Camp descendents reeling from mill news

Published 10:37 am Saturday, October 24, 2009

FRANKLIN—The Camp name, commonly seen on buildings and street signs here and still uttered with reverence, has been synonymous with Franklin since 1887.

As news hit that International Paper Co. was closing the mill founded by the Camps, thoughts again turned to Franklin’s founding fathers.

Their descendents here were as shocked as the community surrounding the mill.

“Where in the hell did you hear that?” Billy Camp remembers asking the drugstore employee who broke the news to him.

“I thought it was just a rumor,” he said Friday.

Camp, 81, is the grandson of James L. Camp, who founded Camp Manufacturing with his brothers, Paul D. Camp and Robert J. Camp.

“I’m just like everyone else — just devastated by the closure,” said another third generation descendent, Paul D. Camp Marks, who is named for his grandfather. “I feel so sorry for the people who lost their jobs.”

Marks, 85, made his living as a farmer in Capron and never worked at the mill. He said his grandfather would have been shocked at Thursday’s news and felt great compassion for the workers.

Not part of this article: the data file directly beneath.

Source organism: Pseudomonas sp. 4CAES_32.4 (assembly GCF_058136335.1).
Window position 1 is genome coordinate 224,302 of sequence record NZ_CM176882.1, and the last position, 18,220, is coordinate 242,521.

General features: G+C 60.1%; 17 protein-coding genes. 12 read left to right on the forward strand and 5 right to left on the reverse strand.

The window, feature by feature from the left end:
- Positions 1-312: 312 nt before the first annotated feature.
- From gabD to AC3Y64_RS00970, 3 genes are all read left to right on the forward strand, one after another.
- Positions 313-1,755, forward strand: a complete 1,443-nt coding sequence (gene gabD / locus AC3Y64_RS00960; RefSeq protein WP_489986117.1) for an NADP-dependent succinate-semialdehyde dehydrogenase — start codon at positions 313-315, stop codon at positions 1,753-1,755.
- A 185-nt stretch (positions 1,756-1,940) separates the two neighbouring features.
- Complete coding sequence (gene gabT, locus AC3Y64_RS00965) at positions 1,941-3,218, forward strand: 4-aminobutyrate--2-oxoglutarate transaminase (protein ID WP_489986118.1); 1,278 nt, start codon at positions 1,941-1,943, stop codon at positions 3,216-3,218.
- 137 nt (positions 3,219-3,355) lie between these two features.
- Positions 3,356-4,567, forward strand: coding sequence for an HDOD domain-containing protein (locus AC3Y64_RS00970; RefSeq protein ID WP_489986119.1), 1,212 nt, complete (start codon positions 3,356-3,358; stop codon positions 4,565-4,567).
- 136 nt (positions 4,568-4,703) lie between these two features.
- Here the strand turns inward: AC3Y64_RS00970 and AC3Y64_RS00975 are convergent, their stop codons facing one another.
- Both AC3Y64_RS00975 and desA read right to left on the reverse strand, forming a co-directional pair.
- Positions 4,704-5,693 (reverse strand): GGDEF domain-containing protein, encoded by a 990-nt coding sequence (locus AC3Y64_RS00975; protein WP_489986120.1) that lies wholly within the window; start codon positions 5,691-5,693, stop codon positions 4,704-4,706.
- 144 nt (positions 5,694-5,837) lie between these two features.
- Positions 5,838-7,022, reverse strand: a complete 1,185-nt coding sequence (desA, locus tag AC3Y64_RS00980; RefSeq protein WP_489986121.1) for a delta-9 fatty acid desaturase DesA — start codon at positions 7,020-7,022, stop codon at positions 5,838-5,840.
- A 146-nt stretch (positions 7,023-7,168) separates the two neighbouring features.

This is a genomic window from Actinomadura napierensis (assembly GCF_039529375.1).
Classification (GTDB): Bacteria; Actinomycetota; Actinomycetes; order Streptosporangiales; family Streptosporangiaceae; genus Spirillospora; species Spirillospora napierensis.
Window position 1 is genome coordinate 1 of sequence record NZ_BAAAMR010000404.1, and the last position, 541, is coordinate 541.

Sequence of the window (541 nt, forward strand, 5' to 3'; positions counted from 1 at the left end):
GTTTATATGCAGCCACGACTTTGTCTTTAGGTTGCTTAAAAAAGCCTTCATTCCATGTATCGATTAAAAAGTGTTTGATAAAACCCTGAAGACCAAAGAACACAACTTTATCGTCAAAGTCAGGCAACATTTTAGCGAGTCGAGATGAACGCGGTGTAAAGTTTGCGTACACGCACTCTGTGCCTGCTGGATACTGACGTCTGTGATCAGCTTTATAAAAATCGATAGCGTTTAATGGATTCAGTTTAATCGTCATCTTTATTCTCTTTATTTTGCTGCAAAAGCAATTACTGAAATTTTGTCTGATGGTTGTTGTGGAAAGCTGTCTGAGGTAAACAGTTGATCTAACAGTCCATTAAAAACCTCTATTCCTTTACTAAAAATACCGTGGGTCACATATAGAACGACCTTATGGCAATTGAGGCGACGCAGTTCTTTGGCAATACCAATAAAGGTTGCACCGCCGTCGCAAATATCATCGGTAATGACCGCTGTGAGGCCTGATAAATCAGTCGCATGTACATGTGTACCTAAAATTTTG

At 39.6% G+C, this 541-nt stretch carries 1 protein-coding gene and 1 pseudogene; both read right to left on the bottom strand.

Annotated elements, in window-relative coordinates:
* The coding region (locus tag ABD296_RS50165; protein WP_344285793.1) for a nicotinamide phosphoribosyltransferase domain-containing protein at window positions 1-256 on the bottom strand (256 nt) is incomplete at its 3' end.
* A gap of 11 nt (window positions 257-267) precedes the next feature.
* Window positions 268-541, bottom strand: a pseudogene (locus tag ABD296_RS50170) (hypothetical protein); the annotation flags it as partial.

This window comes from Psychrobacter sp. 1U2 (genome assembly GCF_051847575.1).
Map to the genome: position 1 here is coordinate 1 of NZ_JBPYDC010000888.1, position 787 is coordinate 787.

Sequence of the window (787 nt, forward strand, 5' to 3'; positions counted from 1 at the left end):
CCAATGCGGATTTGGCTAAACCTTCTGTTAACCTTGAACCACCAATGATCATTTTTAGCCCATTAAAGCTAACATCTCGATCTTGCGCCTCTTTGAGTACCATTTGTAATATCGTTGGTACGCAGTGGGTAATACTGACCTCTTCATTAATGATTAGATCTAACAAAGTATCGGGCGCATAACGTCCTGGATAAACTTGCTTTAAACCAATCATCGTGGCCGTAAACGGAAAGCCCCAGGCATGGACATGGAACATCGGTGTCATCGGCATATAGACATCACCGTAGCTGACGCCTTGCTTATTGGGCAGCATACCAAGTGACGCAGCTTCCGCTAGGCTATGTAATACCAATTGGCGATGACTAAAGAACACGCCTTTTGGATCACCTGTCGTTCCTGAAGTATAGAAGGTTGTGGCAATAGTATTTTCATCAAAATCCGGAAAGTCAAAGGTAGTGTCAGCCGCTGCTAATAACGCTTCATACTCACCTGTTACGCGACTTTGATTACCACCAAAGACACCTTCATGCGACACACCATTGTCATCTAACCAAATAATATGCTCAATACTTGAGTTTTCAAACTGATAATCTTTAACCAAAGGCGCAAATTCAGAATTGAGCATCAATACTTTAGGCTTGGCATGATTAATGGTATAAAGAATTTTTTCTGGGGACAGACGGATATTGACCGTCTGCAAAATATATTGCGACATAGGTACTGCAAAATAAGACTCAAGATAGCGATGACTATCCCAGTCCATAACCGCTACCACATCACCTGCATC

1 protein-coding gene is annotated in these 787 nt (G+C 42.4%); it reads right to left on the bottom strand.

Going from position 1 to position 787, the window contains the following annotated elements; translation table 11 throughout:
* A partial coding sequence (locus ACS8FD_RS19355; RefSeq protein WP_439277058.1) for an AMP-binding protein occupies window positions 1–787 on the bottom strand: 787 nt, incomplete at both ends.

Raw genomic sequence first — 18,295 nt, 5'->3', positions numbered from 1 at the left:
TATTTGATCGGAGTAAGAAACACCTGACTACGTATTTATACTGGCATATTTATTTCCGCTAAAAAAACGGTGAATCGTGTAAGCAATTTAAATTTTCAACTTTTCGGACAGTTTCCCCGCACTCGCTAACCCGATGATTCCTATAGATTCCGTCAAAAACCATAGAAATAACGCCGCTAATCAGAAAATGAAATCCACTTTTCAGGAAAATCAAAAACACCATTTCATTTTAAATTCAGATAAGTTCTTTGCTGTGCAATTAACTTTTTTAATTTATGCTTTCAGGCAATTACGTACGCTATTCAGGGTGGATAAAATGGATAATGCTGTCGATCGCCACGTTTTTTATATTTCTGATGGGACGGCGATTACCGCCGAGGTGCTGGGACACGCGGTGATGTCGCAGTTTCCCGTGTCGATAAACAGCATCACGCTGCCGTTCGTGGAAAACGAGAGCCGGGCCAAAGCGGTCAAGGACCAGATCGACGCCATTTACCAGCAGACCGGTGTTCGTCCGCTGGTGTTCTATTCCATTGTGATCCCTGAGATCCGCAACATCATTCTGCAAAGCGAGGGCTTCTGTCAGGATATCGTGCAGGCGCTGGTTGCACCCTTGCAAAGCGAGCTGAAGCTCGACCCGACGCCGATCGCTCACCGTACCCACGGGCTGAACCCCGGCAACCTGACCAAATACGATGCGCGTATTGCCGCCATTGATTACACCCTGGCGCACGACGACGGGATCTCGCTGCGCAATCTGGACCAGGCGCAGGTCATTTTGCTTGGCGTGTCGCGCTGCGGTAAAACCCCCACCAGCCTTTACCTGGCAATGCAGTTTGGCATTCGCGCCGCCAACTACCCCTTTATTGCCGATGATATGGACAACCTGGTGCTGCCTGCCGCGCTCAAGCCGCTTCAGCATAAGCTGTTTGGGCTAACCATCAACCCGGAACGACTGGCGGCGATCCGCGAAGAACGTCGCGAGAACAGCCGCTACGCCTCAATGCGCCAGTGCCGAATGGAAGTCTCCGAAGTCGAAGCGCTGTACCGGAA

“If he found out that all these people lost their jobs after working there so faithfully, he’d be devastated,” he said.

Marks said he wasn’t thrilled when the family company was sold to IP in 1999.

“I didn’t approve of the selling of the timberland, either,” he said. “If you’re a dairy farmer, you don’t sell your cows.”

Sitting in front of his sprawling Carrsville estate, a “disappointed” Billy Camp wasn’t feeling very optimistic.

“I think it’s going to be worse than people realize,” he predicted. “There are already so many houses for sale right now.”

As a younger man, Camp worked in the woodlands department at the mill. His father, William, was in charge of that operation.

“When I left nearly 30 years ago we had 88 sawmills shipping us chips,” he said. “At this date there are four of those mills still running. The lumber business is going to hell in this economy.”

Camp said he is putting his faith in officials and campaigning for Democrats in this election.

“I think they have more feeling for people and will do everything they can to get work here,” he said.

Joe Stutts, who retired from Union Camp after 28 years of service and served as the company’s manager of community relations, said the Camp family name will not be marred by IP’s decision to close the Franklin mill. The Camps were well known for investing in their community and several foundations still exist for that purpose.

“The traditions and philosophies and culture that the family passed on now is completely gone,” Stutts said. “But the generosity of the family continues in the foundations.”